There are many things that make Barcelona unique, but foremost among them is the architectural style known as Modernisme, a close relation of Art Nouveau. Start with breakfast at Els Quatre Gats, in a building designed by Puig i Cadafalch – one of Gaudí’s contemporaries, with his own distinctive spin on the Modernista style.
Wander up Portal de l’Àngel to Plaça Catalunya, the starting point for the elegant Passeig de Gràcia, a long showcase for haute couture shops and Modernista architecture. Three perfect examples of the style, each displaying the distinctive traits of the three main proponents of the movement, sit almost side by side on the Manzana de la Discòrdia (Block of Discord). On the left is Domènech i Montaner’s frothy Casa Lleó Morera, recently opened to the public (though you’ll need to book). In the middle is Puig i Cadafalch’s Flemish-inspired Casa Amatller, which houses a small chocolate museum, and to the right is Gaudí’s celebrated Casa Batlló, also open to the public.
Jump on a bus or take a 15-minute stroll from here to Gaudí’s unfinished cathedral, La Sagrada Família. Love it or hate it, it’s one of Barcelona’s quintessential sights. Book ahead online to avoid the queue, which snakes around the block, and allow an hour or two to see it properly.
Nearby is the stunning but undervisited Recinte Modernista de Sant Pau, a former hospital designed by architect Domènech i Montaner. For a fee, visitors can stroll through the grounds and admire the fanciful pavilions that once served as wards.
By now you might be ready to jump in a cab to Casa Calvet, a smart Catalan restaurant housed in a Gaudí-designed townhouse, and which retains many of the Modernista fixtures.
If you have any energy left, head down into the Barri Gòtic to catch some live music at Harlem Jazz Club (which offers music in every flavour, not only jazz) or El Paraigua, which specialises in funk and soul in its cosy basement space.
Forget breakfast in your hotel (rarely the best option anyway), and head straight out to beat the crowds and see La Rambla at its one peaceful moment of the day. If you begin right at the bottom, you can take a lift to the very top of the Mirador de Colom, Barcelona's answer to Nelson's Column – with Columbus at the top – from which you can see across the entire city and out to sea.
From here head up La Rambla, a tree-lined boulevard that only displays its true elegance early in the morning, before the cruise ships disgorge their masses, and the human statues and pickpockets set up for the day's roaring trade. From bottom to top, look out for the Plaça Reial to the right, the Liceu opera house to the left, and the Miró pavement mosaic right in the middle, just after the historic Cafè de l'Òpera, where you’ll want to stop for coffee and a croissant.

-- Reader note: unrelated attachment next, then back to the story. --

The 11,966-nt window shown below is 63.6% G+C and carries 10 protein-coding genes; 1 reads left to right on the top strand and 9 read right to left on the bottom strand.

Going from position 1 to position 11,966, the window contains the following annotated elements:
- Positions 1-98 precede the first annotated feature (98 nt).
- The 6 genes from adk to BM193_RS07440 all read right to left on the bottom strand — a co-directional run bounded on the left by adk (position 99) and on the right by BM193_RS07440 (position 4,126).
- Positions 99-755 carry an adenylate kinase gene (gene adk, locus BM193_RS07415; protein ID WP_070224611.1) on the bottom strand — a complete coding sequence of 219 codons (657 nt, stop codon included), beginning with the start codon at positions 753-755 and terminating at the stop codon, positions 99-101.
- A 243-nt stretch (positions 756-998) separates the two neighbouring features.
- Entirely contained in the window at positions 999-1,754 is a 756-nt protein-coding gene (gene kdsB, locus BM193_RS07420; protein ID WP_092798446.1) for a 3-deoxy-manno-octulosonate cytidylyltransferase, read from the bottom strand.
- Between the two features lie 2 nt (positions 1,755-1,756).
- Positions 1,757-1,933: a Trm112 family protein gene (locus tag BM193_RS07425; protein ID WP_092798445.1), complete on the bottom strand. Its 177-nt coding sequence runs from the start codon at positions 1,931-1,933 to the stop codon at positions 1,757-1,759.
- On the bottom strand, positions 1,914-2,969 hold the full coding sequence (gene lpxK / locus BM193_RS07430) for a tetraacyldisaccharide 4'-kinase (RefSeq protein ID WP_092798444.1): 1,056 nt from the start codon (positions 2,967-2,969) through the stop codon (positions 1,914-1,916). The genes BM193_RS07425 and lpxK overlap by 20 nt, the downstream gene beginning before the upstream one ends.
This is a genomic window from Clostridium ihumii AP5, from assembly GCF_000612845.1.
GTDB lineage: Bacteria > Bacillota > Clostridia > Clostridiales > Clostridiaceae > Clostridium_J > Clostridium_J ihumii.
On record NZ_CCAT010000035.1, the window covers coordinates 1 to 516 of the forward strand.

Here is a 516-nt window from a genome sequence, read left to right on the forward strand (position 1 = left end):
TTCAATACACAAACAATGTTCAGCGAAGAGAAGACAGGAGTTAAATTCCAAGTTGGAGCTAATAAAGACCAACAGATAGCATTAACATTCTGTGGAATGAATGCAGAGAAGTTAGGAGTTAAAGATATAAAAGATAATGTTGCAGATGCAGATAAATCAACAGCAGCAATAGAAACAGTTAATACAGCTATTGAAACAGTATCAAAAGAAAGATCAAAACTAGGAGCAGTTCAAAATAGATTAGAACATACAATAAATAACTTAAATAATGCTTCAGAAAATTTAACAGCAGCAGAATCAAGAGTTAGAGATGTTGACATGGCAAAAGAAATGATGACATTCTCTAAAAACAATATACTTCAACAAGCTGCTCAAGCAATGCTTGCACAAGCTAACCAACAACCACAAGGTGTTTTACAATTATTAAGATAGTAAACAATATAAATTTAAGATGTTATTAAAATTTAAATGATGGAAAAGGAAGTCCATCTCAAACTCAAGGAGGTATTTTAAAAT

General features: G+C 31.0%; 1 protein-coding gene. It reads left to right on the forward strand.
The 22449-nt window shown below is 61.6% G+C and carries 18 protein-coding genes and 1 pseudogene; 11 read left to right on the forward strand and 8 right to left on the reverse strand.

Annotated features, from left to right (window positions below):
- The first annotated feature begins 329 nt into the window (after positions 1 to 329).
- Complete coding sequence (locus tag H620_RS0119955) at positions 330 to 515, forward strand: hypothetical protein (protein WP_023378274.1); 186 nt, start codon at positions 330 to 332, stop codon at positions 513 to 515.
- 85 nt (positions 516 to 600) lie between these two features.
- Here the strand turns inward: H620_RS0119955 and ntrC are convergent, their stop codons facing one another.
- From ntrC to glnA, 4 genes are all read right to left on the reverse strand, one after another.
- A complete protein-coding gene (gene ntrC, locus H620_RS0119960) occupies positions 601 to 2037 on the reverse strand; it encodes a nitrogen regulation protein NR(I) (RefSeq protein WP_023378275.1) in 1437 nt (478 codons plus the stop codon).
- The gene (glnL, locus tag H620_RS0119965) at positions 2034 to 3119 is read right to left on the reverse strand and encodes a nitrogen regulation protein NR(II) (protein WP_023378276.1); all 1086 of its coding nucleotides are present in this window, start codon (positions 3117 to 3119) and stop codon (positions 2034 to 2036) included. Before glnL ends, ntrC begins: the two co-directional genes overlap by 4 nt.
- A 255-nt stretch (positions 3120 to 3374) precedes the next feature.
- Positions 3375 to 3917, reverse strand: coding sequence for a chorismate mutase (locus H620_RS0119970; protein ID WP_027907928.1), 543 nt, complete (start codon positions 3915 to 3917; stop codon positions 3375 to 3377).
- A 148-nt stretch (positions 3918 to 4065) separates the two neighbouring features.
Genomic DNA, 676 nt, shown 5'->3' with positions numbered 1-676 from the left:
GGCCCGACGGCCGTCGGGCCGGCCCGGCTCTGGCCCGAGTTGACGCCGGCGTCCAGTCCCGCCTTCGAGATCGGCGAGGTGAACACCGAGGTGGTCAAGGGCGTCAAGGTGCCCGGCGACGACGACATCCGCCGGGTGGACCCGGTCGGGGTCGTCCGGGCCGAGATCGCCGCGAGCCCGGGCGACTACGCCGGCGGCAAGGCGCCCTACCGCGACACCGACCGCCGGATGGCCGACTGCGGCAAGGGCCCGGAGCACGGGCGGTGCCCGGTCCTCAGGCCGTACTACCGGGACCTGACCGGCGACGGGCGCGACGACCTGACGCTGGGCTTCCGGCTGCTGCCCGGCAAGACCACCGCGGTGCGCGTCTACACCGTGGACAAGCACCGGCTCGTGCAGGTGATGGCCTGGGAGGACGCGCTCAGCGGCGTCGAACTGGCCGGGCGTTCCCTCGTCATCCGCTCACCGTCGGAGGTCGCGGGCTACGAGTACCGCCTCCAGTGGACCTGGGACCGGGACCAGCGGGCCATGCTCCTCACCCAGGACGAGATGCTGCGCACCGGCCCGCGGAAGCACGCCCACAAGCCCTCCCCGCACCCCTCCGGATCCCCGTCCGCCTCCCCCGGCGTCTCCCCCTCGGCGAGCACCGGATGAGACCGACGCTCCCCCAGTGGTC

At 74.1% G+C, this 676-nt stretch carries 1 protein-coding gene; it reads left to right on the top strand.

From around the halfway point on La Rambla, follow the Carrer del Ferran, which leads north to the Plaça de Sant Jaume. This handsome square is flanked on one side by the ajuntament (city hall) and on the other by the Generalitat, the seat of the Catalan regional government. A sidestreet to the right of the Generalitat takes you to the hidden Temple Romà d'August, with four soaring columns that have stood here since Roman times.
Continuing down this street will take you to the back of La Catedral, a looming Gothic affair, famous for the 13 geese resident in the cloister – one for every year of St Eulàlia's life. Joint patron saint of Barcelona, her small corpse is buried in the crypt.
Come out of the main entrance of the cathedral, past the sardana dancers who perform here on Sunday mornings, and head right to the Via Laietana. A short walk uphill takes you to the fanciful Palau de la Música Catalana, a Modernista concert hall, where you can take a guided tour or simply admire the stunning façade.
A couple of blocks south of here is the Mercat de Santa Caterina, a colourful food market with an undulating Gaudíesque roof – walk past it on your way to El Atril, where you can have lunch in a small square in the sunshine.
After lunch, stroll it off in the nearby Parc de la Ciutadella, a verdant oasis with a boating lake, a zoo and a rose garden, and then head to the Museu Picasso, which is free to enter after 3pm on Sundays.
Heading seaward from the Museu Picasso, you’ll arrive at the Passeig del Born, a pedestrian boulevard flanked at one end by the 14th-century Santa Maria del Mar basilica at the other by the Born Centre Cultural. This handsome iron and brick construction was built in the 19th century as a market, and was recently renovated as an exhibition space and restaurant. In the centre you can see the remains of houses razed by the forces of Philip V in the War of Spanish Succession.
Just in front you’ll find laid-back cocktail bar Guzzo, run by one of the city’s best-known DJs, often to be found at the decks here. This is the perfect place for a sundowner before dinner round the corner at Casa Delfín, where – despite its British ownership – you can try classic dishes from all over Catalunya.
Last updated in November 2017.